WHAT WE FILIPINOS SHOULD KNOW: I remember back in the mid-1970s when I first read about global enterprises (aka multinational or transnational corporations now) on a pamphlet made of cheap, newsprint paper; it was written by Professor Renato Constantino and was an eye-opener for me. I was at the UP MBA Program at the time and I realized that much of what I(we) learn, especially with regard to Developmental or Political Economy, was bullshit. (But I still finished the Program, hehe)
Many of us so-called educated do not seem to realize so. We go on with our merry ways. We learned to read, write, speak English and use mostly American books, so we automatically think American and also, consciously or unconsciously, come to think that what is good according to American books is good for us Filipinos and the Philippines. Our Americanized minds conditioned us to measure and work on everything according to how Americans do and what American interests are.
Reminds one of the early 1950s, when in a U.S. congressional hearing then GM Chairman Charles Wilson stated his mindset: "What is good for America is good for GM and vice versa." The vice versa was parroted thus: "Whatever is good for GM is good for America." It worked for the Americans and America then. (Interestingly nowadays: with GM losing almost $5 billion, laying off 20% of total workforce or 30,000+ and closing 12 plants, it looks like "Whatever is bad for GM is bad for Americans and America.")
But no matter how much and how long we ape America, our Americanized minds did not and will not work for us, or for our homeland. We have been doing it for the last 60 years, not counting our colonized years. Our colonization, both by the Spaniards and the Americans, has distorted our Filipino Mind, we the so-called educated, let alone the uneducated poor, are messed up. We Filipinos, as seen and described in 1987 by James Fallows has a society with a "damaged culture." We heard that before and got pissed, and we continue to ignore, not remedy.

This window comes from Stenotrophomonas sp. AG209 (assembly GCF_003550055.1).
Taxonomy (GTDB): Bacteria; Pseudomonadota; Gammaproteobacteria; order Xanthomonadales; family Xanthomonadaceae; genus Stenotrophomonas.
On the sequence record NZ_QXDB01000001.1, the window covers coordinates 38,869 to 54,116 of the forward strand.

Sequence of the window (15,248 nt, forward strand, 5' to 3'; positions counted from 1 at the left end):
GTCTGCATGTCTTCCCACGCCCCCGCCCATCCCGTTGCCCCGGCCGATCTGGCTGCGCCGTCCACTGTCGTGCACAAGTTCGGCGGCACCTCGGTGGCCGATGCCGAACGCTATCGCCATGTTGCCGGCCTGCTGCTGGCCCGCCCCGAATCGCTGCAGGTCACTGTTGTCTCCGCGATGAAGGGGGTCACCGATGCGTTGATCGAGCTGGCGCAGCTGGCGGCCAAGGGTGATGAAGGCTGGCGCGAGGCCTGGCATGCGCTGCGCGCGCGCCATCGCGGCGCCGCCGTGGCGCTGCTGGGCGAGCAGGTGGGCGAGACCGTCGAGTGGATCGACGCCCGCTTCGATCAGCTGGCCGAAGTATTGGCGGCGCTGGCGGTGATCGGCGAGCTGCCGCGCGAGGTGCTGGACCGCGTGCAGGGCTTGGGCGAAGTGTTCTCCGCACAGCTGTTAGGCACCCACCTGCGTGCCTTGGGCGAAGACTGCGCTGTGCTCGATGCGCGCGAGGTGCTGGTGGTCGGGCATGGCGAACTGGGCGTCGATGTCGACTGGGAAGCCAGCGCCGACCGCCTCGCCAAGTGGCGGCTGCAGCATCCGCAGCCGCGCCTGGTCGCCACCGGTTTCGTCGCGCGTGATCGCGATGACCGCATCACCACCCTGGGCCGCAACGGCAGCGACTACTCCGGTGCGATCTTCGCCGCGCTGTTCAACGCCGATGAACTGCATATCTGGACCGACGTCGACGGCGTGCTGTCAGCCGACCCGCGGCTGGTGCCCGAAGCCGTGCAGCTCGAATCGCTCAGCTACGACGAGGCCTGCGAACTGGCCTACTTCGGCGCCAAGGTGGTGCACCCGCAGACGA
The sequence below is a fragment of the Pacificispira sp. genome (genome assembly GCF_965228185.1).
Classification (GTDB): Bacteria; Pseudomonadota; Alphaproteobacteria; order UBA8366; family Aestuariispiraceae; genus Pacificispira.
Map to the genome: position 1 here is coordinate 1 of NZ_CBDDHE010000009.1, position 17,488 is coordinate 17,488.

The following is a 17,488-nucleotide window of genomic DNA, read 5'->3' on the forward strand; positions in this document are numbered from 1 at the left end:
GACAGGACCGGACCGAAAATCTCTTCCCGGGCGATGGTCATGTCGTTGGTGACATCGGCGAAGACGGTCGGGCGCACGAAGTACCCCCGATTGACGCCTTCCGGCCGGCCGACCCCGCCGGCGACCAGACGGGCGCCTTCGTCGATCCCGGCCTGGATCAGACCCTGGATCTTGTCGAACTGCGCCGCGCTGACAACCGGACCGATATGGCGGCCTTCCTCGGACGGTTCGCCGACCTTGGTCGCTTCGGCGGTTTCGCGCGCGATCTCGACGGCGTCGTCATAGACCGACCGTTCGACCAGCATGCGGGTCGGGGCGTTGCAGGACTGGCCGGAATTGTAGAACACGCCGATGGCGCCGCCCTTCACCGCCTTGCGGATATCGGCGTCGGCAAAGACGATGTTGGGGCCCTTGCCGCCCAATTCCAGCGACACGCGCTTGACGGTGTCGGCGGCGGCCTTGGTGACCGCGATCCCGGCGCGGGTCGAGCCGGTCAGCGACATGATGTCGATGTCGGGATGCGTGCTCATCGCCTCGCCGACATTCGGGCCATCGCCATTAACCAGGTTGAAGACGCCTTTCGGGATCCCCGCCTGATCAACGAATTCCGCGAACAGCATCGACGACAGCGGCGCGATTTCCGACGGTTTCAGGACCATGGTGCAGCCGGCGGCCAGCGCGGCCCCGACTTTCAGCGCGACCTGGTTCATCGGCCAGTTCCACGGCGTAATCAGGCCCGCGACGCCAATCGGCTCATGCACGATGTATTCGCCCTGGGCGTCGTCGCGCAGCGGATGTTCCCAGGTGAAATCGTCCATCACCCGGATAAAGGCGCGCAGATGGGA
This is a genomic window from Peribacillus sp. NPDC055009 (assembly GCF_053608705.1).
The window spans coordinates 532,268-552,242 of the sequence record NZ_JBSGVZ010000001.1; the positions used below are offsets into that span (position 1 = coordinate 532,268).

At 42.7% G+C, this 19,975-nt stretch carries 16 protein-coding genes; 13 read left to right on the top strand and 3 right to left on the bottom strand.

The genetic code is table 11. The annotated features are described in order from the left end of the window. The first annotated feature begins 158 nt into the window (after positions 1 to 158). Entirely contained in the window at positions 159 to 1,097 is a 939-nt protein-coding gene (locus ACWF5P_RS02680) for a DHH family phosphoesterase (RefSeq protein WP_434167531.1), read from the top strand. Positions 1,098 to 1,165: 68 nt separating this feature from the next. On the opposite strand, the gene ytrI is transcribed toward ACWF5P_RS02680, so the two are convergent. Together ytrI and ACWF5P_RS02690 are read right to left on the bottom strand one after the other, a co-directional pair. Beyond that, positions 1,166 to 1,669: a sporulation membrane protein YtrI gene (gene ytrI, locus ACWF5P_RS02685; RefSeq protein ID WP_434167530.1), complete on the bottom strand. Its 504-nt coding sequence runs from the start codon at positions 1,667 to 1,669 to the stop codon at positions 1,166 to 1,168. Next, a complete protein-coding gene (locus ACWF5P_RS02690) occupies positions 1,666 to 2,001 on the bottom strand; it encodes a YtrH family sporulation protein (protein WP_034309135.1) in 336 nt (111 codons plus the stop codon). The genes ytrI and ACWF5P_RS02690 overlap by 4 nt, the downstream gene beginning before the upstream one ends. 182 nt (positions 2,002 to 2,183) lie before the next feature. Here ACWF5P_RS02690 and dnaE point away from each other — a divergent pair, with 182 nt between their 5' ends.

Thanks to our "best and brightest" in the international financial institutions IMF/WB/ADB, business, NGOs and government, to our native technocrats, we are in deep shit, in an economic quicksand. And amazingly we intend to continue and not change the course. I suppose it profits these native, Americanized technocrats in their fancy offices, with their tunnel vision and fancy economic statistics. They do not see that the impoverishment is greatly due to them; of course in cahoots with the politicians they "advise," or maybe the devious guiding the crooked blind.
Here's a short essay by the late Professor Constantino on our enthusiastic and unquestioning embrace of the WTO ( cultural globalization + economic liberalism = neocolonialism).
Seeing Globalization for what it really is,
In the romantic view of neo-classical economists who swear by the virtues of the 'free market', globalisation is perhaps the best thing that ever happened on this planet. According to their abstract models which are conveniently devoid of real people, the end result of globalisation -efficiently produced goods made widely available at the cheapest price - is worth more than its momentary pain. Eventually, globalisation will even out the playing field with the most efficient 'world-class' producers winning the game,to the ultimate benefit of consumers.
Anyone who has experienced real life knows that this romantic notion exists only in the heads of economists in love with their own flawless projections. The shaky peso, high interest rates, increasing inflation, massive layoffs, and near starvation in some areas of the country have constituted a rude awakening even for those who wanted to give the prophets of boom the benefit of the doubt.